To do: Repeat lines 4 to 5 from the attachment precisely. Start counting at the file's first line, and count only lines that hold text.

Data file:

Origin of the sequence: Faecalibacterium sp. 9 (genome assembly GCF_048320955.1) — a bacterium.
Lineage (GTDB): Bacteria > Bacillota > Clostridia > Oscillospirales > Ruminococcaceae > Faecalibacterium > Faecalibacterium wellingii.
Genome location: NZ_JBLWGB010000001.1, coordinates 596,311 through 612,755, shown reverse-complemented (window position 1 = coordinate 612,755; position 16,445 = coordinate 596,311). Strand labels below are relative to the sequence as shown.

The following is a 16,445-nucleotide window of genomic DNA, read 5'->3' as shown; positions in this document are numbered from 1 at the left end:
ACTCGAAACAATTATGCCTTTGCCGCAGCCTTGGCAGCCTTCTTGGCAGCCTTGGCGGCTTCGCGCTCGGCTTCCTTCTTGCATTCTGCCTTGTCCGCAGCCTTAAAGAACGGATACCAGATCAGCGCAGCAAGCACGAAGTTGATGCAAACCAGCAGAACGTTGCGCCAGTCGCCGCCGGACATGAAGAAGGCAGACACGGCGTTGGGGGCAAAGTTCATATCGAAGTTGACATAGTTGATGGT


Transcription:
The following is a 16,445-nucleotide window of genomic DNA, read 5'->3' as shown; positions in this document are numbered from 1 at the left end:
ACTCGAAACAATTATGCCTTTGCCGCAGCCTTGGCAGCCTTCTTGGCAGCCTTGGCGGCTTCGCGCTCGGCTTCCTTCTTGCATTCTGCCTTGTCCGCAGCCTTAAAGAACGGATACCAGATCAGCGCAGCAAGCACGAAGTTGATGCAAACCAGCAGAACGTTGCGCCAGTCGCCGCCGGACATGAAGAAGGCAGACACGGCGTTGGGGGCAAAGTTCATATCGAAGTTGACATAGTTGATGGT